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Just before Christmas, the government released a consultation that included a suggestion to increase fire safety for residents of high-rise buildings by requiring two staircases in all new residential structures higher than 30 metres. Although the results of this consultation have not yet been made public, Gove stated in a speech delivered yesterday (July 24) that the government has decided to choose the lower 18m threshold after receiving "confirmation from expert bodies that they support this threshold."
When combined with our other fire safety measures and reforms, he said, "This is a considered and gradual evolution of safety standards" that "ensures the safety of people in all tall buildings, both new and existing."
With the new height limit, England will be on par with many other nations around the globe and Scotland, where single-stair towers over 18 metres are already prohibited. The National Fire Chiefs Council and a number of industry organisations had called for a lower trigger point.
Developers have complained about the consultation process and the uncertainty surrounding the height threshold's final setting, and many architects have already been forced to redesign their buildings.
Bell Phillips' 1,120-home project near Edgware Road is one of the recent changes, and the housing association Peabody has halted many of its large projects.
London projects have been particularly impacted by Mayor Sadiq Khan's February decision that all new buildings above 30 metres must include a second means of escape.
According to recent figures by industry tracker Glenigan, over 23,000 new residential units currently approved or in planning are likely to have caught up with the rule change.
At the UK Real Estate Investment & Infrastructure Forum in London in May, deputy mayor Jules Pipe claimed that as the sector awaited government clarification on second staircase rules, development in the city had 'ground to a halt'.At the UK Real Estate Investment & Infrastructure Forum in London in May, deputy mayor Jules Pipe claimed that as the sector awaited government clarification on second staircase rules, development in the city had 'ground to a halt'. Gove claimed that the threshold announcement "responds to the sector's call for coherence and certainty. "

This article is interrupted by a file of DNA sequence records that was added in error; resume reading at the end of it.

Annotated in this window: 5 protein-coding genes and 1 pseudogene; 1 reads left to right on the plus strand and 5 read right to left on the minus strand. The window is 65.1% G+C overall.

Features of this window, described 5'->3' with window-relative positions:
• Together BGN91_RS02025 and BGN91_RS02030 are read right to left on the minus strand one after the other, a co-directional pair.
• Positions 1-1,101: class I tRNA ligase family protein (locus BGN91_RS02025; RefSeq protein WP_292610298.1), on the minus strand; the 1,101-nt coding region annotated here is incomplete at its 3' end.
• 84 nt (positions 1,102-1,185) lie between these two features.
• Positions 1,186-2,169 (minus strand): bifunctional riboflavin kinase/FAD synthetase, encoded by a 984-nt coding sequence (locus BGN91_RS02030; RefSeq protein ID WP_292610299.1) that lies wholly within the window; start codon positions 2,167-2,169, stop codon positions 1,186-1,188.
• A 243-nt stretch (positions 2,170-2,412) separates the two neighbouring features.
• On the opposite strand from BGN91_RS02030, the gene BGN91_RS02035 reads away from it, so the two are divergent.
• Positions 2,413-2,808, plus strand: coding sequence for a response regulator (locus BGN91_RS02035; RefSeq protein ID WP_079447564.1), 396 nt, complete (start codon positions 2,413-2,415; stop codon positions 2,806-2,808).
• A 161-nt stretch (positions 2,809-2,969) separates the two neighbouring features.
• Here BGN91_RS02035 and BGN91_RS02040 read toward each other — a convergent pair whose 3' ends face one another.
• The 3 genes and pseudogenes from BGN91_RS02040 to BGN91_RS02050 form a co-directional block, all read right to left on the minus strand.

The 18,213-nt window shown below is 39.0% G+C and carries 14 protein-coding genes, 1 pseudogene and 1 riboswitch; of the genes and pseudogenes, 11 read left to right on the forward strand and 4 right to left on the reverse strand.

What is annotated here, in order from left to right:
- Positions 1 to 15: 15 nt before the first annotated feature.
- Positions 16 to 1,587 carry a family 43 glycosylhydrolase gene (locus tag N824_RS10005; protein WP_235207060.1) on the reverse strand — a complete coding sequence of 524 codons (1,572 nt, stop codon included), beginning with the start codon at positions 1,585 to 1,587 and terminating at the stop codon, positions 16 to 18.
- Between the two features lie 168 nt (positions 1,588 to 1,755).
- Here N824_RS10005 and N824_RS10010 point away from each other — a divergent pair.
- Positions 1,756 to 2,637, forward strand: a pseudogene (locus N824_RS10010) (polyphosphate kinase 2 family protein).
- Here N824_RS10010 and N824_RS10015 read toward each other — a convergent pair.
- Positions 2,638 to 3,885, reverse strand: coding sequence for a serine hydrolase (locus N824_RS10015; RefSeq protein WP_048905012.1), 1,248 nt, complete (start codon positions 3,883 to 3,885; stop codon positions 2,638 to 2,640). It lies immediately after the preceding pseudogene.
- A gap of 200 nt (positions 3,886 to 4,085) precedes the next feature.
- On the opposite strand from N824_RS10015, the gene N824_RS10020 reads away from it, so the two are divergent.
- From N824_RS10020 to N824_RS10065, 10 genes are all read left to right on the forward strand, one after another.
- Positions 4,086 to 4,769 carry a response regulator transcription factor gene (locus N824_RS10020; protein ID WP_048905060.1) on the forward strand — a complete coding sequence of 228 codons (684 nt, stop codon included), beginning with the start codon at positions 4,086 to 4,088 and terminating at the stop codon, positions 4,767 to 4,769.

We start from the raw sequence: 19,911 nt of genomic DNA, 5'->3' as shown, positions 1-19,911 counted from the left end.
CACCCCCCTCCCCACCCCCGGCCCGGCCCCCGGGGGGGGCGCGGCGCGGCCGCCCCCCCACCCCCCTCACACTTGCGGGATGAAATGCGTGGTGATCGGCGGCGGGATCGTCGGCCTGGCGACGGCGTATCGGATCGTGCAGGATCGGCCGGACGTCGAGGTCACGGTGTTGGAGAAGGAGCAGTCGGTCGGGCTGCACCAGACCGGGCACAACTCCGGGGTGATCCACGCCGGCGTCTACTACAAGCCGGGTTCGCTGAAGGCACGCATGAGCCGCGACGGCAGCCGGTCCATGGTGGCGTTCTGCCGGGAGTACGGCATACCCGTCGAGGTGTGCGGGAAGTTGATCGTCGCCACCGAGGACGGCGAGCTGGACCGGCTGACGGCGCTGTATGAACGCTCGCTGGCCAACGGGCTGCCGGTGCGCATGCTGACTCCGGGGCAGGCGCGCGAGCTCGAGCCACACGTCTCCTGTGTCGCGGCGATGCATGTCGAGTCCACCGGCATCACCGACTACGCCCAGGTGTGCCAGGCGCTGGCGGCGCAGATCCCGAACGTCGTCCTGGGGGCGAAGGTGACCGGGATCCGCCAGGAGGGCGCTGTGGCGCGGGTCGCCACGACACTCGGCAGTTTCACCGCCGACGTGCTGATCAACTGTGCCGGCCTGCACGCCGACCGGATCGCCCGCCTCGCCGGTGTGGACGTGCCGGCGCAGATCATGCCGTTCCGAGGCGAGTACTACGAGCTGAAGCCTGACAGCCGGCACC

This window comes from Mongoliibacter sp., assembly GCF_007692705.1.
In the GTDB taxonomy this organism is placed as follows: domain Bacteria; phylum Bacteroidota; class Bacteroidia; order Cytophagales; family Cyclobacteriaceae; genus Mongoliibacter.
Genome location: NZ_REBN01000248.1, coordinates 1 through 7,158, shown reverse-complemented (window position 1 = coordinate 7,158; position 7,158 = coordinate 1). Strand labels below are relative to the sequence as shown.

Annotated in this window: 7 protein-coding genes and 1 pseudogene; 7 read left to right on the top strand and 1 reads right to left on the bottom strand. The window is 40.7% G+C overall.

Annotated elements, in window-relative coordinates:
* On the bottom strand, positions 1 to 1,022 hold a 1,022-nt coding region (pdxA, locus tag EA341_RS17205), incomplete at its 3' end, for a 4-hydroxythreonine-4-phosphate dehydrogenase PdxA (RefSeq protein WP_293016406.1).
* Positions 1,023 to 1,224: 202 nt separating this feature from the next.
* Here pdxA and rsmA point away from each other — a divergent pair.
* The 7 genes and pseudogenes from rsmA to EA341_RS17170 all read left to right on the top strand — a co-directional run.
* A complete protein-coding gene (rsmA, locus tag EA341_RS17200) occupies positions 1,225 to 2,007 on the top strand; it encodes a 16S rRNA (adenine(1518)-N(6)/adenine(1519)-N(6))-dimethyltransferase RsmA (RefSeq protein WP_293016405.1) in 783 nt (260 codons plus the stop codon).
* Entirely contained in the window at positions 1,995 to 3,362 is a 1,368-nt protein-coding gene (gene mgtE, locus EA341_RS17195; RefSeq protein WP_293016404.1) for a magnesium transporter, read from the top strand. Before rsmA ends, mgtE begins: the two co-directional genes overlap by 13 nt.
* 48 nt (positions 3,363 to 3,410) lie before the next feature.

The government is very clear that the new regulation cannot jeopardise the supply of homes by disrupting schemes that have been planned for years," the speaker continued. "DLUHC [the Department for Levelling Up, Housing, and Communities] will work quickly with industry and regulators over the summer to design transitional arrangements," he continued, "with the goal of securing the viability of projects that are already underway and avoiding delays where there are other more appropriate options."
"DLUHC [the Department for Levelling Up, Housing, and Communities] will work quickly with industry and regulators over the summer to design transitional arrangements," he continued, "with the goal of securing the viability of projects that are already underway and avoiding delays where there are other more appropriate options." mitigations.’
"DLUHC will work quickly on interim measures for projects already underway." The DLUHC expressed its concern that "some tall residential buildings are being designed with a single staircase without due consideration by the designers on the level of safety provided" in a document released on December 23. The department, which proposed the 30 m cutoff, stated: "It is our view that the provisions of a second staircase can provide some benefits for very tall residential buildings, such as added resilience for extreme events and reduced conflicts between emergency responders entering a building and those trying to escape, reducing the risk of the smoke ingress into an 'escape' stairwell."
‘In addition, [with] the provision of a second staircase, residents will have an alternative means of escape in the event one route becomes filled with smoke.’ In recent months, a group of organisations called on Gove to lower the threshold to 18 metres.
These included the RIBA, the Royal Institution of Chartered Surveyors (RICS), the Chartered Institute of Building (CIOB), the National Fire Chiefs Council (NFCC), Housing Learning and Improvement Network (Housing LIN), Disability Rights UK, Inclusion London and Claddag (Leaseholder Disability Action Group). ‘It is hugely positive and reassuring to see the government listening’ Responding to the news, RIBA president Simon Allford said: ‘This is a significant moment.
Over six years after the Grenfell Tower tragedy, it is hugely positive and reassuring to see the government listening to the united call of experts on fire safety, bringing greater coherence and certainty to the industry. ‘Mandating second staircases in new homes over 18m is a vital step towards a safer built environment for all. We are pleased to have played our part in this.’
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30 November 2023